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Rocky Mountain Chapter

Sierra Club joins other groups in defending Longmont’s fracking ban and drilling regulations

By Lauren Swain
RMC Oil & Gas Campaign Communications Specialist


On Monday, March 11, in the Weld County District Court, the University of Denver Sturm College of Law Environmental Law Clinic represented Sierra Club, Our Longmont, Earthworks, and Food and Water Watch in moving to defend Longmont’s ban on hydraulic fracturing and related surface activities against a Colorado Oil and Gas Association (COGA) lawsuit.  As of this writing, the case is in the process of being moved to Boulder County. You can follow the latest news on this and other oil and gas issues on our RMC Facebook Page.

According to Eric E. Huber, Senior Managing Attorney for the Sierra Club Environmental Law Program, “This lawsuit could have a precedential effect throughout Colorado as other communities work to pass similar prohibitions on fracking and the disposal of its waste products within their boundaries.”
 
In November 2012, the people of Longmont voted by an overwhelming 60% to amend the City Charter “to protect themselves from the harms associated with hydraulic fracturing, including threats to public health and safety, property damage and diminished property values, poor air quality, destruction of landscape, and pollution of drinking and surface water.”  This historic ballot measure was spearheaded by the local group, Our Longmont.
 
“The extraction process of hydraulic fracturing has not been proven to be safe,” said Kaye Fissinger, managing member of Our Longmont.  “Further, the State of Colorado has created a situation where the commission that oversees the oil and gas industry has an inherent conflict of interest.  It cannot simultaneously foster the development of oil and gas and protect the health, safety and welfare of the citizens.”
 
“We are taking this action because we hope to affirm the rights of citizens and communities to guarantee a safe and healthy environment for themselves and future generations,” said Michael Harris, Director of the University Of Denver Sturm College Of Law Environmental Law Clinic. He continued, “We are honored to represent Our Longmont, Food & Water Watch, the Sierra Club and Earthworks.”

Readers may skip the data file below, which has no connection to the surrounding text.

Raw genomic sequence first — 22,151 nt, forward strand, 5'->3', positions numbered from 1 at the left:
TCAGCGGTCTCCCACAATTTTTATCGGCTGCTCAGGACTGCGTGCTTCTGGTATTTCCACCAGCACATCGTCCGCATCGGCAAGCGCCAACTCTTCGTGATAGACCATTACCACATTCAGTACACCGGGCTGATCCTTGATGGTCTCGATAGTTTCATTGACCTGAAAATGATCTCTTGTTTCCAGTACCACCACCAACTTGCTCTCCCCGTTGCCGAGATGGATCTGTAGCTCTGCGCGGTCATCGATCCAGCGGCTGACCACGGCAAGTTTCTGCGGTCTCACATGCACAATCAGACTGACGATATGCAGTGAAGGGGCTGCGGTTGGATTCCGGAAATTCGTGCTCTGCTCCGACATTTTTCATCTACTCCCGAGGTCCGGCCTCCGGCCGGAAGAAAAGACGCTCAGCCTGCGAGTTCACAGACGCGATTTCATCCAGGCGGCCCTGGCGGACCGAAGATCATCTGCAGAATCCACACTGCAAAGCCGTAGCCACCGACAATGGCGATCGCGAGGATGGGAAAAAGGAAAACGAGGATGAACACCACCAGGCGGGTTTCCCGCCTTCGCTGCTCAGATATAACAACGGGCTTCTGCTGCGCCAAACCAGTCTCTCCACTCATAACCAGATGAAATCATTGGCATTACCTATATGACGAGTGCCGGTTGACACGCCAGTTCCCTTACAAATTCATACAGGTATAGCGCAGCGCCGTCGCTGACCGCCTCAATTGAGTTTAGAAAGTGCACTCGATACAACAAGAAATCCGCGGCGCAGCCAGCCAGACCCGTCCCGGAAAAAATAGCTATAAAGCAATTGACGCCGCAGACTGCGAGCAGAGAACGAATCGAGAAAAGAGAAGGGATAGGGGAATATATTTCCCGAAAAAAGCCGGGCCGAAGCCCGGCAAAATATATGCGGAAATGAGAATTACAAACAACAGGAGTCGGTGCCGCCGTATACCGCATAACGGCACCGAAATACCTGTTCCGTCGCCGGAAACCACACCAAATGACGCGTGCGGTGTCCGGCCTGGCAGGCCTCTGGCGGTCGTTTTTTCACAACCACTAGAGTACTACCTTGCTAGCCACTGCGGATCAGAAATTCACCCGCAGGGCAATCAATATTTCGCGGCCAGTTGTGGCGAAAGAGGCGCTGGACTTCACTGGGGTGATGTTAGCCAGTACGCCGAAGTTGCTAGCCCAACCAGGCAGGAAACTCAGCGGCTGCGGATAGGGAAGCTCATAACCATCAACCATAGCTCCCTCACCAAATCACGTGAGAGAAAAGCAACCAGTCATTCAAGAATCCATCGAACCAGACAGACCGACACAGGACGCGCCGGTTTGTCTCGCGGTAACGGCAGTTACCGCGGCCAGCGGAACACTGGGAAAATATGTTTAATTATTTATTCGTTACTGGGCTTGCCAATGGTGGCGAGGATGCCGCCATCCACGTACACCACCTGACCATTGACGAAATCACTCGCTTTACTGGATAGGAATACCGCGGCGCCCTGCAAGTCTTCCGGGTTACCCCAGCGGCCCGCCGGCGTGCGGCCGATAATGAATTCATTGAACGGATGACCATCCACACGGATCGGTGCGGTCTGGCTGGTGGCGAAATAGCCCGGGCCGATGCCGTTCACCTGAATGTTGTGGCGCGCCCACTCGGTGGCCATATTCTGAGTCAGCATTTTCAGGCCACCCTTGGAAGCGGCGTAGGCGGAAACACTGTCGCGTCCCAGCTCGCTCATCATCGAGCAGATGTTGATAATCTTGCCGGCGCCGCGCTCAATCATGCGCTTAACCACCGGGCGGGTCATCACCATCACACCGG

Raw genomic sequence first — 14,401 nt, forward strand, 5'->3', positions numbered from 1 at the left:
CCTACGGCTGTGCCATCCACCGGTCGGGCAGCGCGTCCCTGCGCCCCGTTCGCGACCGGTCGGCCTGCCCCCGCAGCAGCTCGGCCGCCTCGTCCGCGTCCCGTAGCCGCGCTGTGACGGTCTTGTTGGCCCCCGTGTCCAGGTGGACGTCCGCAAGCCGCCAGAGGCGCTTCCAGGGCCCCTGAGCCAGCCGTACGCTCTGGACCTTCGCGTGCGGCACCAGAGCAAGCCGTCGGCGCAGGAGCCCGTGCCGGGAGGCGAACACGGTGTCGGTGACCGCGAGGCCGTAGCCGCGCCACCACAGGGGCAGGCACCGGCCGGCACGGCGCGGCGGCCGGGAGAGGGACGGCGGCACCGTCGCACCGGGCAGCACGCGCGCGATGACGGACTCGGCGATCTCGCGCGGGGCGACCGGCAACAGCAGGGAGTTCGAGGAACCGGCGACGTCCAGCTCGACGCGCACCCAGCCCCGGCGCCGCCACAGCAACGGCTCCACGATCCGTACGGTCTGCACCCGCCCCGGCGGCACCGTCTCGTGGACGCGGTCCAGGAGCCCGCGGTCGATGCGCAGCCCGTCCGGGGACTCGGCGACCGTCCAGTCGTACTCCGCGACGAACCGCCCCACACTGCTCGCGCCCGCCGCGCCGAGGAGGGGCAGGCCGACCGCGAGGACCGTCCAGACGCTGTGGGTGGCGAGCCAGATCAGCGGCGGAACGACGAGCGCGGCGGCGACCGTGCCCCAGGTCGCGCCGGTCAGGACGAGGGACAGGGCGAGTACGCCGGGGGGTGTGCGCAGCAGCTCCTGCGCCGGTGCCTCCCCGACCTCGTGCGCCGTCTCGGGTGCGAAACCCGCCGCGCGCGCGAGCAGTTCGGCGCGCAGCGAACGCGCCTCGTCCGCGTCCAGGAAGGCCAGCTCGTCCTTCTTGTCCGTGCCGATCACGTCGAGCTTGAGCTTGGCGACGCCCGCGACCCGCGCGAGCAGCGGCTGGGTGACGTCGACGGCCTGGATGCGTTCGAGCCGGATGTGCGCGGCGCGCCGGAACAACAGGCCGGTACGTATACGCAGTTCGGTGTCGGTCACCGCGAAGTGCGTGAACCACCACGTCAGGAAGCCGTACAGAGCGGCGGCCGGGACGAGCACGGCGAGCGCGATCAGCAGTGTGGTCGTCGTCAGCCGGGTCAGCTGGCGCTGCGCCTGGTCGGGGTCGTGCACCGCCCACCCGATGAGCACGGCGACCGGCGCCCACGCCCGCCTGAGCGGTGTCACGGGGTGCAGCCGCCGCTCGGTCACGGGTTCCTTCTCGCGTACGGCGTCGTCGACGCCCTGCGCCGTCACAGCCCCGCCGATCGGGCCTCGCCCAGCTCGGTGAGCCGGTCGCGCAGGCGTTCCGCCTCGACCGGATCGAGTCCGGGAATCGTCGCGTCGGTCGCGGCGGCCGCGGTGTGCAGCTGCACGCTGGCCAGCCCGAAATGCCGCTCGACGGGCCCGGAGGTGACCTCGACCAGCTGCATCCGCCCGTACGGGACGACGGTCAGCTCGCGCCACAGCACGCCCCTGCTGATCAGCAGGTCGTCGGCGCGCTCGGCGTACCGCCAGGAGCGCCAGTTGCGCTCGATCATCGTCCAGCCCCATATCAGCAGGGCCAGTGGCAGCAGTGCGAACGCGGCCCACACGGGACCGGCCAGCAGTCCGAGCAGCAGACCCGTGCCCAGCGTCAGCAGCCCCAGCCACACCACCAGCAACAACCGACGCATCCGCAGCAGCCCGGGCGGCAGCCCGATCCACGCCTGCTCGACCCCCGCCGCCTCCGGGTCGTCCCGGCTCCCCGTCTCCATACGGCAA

“It is imperative that Colorado communities have the ability to protect their citizens from the many harmful impacts from oil and gas mining operations,” said Shane Davis, Longmont resident and Sierra Club Oil and Gas Team Information and Research Manager. “The industry has operated largely without meaningful and safe regulations and we must not let that happen any longer.”
 
Bruce Baizel, Director of Earthworks’ Oil & Gas Accountability Project, said, “The citizens of Longmont took this action because they don’t trust state regulators to protect them. Rather than sue communities acting to protect their public health, industry and the state should be addressing legitimate community concerns by putting the public’s health before industry profits.”
 
On February 14, 2013 the Sierra Club and Earthworks also filed a motion to intervene in the State of Colorado Oil and Gas Conservation Commission’s lawsuit to invalidate a Longmont City Ordinance, passed by the city council in July 2012, that would protect residents from the pollution and associated health threats of oil and gas development.
 
The new rules immediately came under legal attack by the State of Colorado calling into question the City’s authority to protect its own citizens from the adverse effects of oil and gas development.
 
“We believe this is the first time a State has initiated a lawsuit against a local government regarding oil and gas regulation,” said Eric Huber, “If Longmont wants to prevent certain dirty and dangerous practices from energy companies from happening, then that should be their right.”

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